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A Magazine for Sheffield
A green landscape under a cloudy blue sky.

How much land do you really have access to?

"The biodiversity, climate, and food crisis all have a common denominator - the way we use land."

If you went back in time to the 18th century, you would see most of the UK population living in the countryside, with farming as a main source of income. Industrialisation was in the near future and a large chunk of the wealthy made their money from land ownership.

During this time a popular poem was circulating, which began:

The law locks up the man or woman

Who steals the goose from off the common

But leaves the greater villain loose

Who steals the common from off the goose.

From this, we can decipher a strong public message over the controversy of privatisation and hypocrisy of land ownership during this time.

Fast forward to the present day and we can see that there are still uncomfortable questions about the amount of land we, as the public, have access to.

At Festival of Debate event ‘Just Access to Land’, chair Natalie Bennett, alongside panellists Nadia Shaikh, Dr Steve Carver, Bob Berzins and Fran Halsall, spoke about why we need access to land and how we can utilise land better.

Currently, we can enter some ‘access land’, including privately owned woodland, moors and other green spaces, under our Right to Roam without the fear of trespassing.

However, according to statistics from Ramblers UK, this open-access land accounts for only 8% of the land in the UK.

Nadia Shaikh, naturalist from the Right to Roam campaign, says:

The idea of having set places that people can and can't go exacerbates this idea that there are certain areas where we live and work but maybe we should be existing in a more meaningful way with our landscape.

It is not just about getting out and walking, it's about being and our rightful belonging within nature, and rooting ourselves amongst the hills and the rivers, and where we actually feel like we belong. And that we have agency to protect it.

Throughout the debate, it was clear that all panellists agreed that the ‘right to roam’ - or to feel like we have a place in nature - goes hand in hand with protecting and promoting our land ecologically.

A landscape of green hills.

Mam Tor, Hope Valley

Jose Llamas

Dr Steve Carver, lecturer, and director of the Wildland Research Institute at the University of Leeds, said:

We have to move from this from the ego-centric model of humans and nature and bring ourselves into a more circular model and make it eco-centric; as giving nature access to that land is just as important as us having access to that land.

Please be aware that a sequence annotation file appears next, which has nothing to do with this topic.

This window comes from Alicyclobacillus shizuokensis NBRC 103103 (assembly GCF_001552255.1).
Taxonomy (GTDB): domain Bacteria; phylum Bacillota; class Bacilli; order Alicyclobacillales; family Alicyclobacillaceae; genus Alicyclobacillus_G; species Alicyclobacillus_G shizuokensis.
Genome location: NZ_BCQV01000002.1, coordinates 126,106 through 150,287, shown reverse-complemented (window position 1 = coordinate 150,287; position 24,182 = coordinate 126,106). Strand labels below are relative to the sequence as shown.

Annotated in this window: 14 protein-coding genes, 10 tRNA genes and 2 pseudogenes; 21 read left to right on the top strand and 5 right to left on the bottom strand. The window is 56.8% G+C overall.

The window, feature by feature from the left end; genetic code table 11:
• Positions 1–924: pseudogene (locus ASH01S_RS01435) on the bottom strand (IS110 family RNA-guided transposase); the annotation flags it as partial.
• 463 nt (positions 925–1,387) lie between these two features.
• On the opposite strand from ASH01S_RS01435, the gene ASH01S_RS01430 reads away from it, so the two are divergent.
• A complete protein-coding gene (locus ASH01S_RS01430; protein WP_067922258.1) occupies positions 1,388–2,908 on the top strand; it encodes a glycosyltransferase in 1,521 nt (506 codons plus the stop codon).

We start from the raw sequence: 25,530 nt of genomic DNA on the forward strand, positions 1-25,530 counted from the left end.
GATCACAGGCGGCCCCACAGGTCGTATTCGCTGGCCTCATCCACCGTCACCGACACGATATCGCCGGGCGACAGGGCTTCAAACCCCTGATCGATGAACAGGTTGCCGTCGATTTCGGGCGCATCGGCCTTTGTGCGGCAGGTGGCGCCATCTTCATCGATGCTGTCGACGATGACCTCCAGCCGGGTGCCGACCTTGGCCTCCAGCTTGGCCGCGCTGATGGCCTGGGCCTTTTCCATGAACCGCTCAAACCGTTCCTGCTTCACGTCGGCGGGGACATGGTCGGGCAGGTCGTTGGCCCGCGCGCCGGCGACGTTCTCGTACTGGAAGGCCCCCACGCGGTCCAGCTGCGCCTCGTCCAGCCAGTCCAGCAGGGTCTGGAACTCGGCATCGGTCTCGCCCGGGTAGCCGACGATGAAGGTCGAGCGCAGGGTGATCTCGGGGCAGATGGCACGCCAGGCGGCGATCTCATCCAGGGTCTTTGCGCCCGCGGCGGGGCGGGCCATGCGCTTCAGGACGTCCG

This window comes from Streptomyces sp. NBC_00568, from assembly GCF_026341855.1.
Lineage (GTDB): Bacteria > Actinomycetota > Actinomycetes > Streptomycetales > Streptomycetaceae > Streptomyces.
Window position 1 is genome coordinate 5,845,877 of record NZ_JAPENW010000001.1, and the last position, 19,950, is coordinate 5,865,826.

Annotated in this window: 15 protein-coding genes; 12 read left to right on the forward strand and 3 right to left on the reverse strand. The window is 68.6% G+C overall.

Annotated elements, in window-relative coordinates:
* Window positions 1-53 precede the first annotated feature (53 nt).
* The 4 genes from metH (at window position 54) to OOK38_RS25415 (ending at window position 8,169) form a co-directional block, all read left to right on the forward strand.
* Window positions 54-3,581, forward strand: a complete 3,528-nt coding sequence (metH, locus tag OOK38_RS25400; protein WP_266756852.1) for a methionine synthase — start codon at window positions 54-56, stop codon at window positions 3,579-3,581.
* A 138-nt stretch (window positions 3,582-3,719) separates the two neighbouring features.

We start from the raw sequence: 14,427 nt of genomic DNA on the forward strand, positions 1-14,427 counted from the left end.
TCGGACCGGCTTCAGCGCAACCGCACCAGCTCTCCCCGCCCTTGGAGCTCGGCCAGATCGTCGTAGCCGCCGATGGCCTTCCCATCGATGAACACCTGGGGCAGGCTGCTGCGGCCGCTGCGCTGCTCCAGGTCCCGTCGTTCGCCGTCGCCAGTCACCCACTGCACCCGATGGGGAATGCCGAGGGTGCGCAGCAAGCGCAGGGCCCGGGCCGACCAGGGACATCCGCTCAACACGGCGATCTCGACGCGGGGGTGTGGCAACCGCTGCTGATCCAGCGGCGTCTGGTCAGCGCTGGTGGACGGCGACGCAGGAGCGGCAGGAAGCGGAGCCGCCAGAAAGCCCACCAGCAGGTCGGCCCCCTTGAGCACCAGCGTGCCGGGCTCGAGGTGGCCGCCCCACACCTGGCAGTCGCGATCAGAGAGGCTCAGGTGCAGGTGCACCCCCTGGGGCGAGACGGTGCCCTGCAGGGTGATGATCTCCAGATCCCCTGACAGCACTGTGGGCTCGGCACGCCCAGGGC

The UK's biodiversity is at a crisis point. In 2022, it was found that 72% of our land is used for farming and a further 8% is built on.

Without a vast array of different organisms, we create a threat to life as we rely on biodiversity to survive.

Dr Carver added:

It is us, as humans, having the maturity and humanity to give nature space and time to re-wild. And we also need to think about how we can connect up green spaces to allow nature to migrate alongside climate change.

Unless change happens now, the UK and other countries is expecting extreme weather in the coming years. This will have a major impact on agriculture, which relies on biological variables.

This means some people want change in the farming industry in Britain to sustain a viable source of food whilst decreasing the carbon footprint of transporting and gathering goods from overseas.

Locally here in Sheffield, Bob Berzins, activist and campaigner for the right to roam, said:

In almost every big city in the UK, they rely on big supermarkets to feed us, but they source their food from around the globe and we need a revolution in food growing where much more of our food is grown locally.

The biodiversity, climate, and food crisis all have a common denominator - the way we use land - and I feel as though I have no say in it and we can address these issues by having access to land.

So how easy is it to get into the farming and agriculture industry? The UK government's website states: ‘Newcomers to the industry face all sorts of barriers. It's challenging for them to find land, secure finance and progress their businesses.’

With a cost-of-living crisis putting pressure on everyone’s pockets, farming is not an industry that many are able to consider. But the never-ending need for food is not going anywhere, continuing the use of long-haul food transport.

Fran Halsall, landscape architect for Regather, suggested:

It is wise to continue pursuing the use of public land and see the ways it can be used for food production because, after all, it is a public good and I can't think of anything else- apart from enhancing nature - [that] is more important.

Private land needs to be brought back into the public benefit because otherwise we will always be on the outside asking for permission to farm it and use it, when we can use it the right way and benefit people and nature.

Whether you feel as though you have access to plenty of green space or not, we can all agree that any initiative that will be beneficial for the environment and a sustainable revival of the farming industry is a step in the right direction.

Our land should be used in best way possible for everyone and hopefully one day we can return the common to the goose and many other varieties of biodiversity.

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